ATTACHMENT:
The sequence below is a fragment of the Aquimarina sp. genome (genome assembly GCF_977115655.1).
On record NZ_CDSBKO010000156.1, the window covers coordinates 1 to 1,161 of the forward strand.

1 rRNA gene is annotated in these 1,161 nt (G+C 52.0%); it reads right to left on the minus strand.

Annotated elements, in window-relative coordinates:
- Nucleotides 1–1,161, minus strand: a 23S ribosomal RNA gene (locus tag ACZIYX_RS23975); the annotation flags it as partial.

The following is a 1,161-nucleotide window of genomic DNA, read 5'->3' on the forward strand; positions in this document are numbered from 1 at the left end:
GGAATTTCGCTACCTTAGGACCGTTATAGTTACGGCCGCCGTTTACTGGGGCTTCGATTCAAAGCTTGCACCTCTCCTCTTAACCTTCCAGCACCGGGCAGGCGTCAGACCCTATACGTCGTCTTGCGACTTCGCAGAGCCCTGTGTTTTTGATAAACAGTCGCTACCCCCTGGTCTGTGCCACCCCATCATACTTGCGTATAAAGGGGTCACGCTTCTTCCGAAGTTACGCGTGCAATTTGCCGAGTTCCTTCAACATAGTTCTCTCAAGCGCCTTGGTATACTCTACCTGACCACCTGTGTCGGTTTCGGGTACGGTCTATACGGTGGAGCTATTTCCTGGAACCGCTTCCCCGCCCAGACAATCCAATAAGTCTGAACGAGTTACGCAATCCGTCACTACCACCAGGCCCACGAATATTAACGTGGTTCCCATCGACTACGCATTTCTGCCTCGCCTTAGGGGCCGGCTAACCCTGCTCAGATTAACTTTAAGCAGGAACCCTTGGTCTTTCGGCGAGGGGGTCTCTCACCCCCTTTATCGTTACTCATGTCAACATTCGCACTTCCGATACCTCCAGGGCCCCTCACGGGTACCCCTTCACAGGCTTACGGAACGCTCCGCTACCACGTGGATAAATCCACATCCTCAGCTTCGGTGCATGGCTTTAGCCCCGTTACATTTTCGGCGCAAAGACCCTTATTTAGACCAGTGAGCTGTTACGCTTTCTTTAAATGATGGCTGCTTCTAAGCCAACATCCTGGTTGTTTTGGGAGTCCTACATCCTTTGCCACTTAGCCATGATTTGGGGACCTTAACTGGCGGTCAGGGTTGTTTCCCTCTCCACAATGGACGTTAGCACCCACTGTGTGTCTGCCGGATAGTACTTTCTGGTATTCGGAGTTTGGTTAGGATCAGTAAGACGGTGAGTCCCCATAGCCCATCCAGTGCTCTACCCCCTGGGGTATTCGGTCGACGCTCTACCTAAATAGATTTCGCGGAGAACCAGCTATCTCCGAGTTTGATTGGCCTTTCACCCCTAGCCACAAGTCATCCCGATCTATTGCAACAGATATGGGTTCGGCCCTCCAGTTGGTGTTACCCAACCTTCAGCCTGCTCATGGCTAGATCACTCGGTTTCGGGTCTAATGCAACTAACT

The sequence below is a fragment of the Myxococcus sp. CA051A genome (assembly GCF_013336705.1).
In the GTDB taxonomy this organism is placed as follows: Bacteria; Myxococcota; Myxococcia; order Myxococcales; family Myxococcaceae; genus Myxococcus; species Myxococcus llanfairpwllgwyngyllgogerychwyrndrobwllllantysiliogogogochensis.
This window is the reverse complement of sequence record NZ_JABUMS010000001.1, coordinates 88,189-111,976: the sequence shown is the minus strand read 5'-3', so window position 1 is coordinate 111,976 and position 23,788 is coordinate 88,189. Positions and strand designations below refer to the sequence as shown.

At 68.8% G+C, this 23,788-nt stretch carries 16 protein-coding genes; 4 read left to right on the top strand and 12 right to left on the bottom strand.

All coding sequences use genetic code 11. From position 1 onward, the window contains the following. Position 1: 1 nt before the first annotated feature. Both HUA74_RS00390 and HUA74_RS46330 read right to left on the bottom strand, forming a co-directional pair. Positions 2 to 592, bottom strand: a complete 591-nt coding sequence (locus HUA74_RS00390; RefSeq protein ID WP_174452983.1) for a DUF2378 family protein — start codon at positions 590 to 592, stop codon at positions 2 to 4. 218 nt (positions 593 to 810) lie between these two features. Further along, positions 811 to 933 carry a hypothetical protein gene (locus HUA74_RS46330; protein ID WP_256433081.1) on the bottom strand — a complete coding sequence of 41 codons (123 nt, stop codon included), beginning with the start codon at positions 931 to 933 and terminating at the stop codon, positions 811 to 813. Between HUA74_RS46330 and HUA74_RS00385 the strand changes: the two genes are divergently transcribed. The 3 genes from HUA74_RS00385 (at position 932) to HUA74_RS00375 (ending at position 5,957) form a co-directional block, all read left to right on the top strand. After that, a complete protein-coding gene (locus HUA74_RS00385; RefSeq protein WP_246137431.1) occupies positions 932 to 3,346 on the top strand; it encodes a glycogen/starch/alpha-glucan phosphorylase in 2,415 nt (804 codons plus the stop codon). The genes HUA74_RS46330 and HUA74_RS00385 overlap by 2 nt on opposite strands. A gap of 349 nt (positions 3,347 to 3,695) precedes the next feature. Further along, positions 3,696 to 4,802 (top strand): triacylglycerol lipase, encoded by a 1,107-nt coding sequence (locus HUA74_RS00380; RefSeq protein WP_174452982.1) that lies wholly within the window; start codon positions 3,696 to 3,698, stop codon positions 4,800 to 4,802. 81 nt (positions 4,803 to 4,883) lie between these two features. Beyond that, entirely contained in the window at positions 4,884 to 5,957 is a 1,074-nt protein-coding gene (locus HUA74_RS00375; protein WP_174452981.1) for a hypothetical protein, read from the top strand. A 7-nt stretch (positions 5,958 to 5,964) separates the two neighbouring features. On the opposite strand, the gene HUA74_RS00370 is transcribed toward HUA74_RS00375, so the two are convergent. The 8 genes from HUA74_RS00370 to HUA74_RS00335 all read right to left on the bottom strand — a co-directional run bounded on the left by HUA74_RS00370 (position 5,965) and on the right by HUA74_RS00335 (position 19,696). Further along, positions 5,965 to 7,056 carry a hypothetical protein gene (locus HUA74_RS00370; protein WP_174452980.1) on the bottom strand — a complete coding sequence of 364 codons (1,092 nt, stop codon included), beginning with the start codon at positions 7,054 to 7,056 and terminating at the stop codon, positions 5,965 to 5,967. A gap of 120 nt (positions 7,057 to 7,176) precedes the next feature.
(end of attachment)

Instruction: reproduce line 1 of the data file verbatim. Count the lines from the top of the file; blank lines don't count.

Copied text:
The sequence below is a fragment of the Aquimarina sp. genome (genome assembly GCF_977115655.1).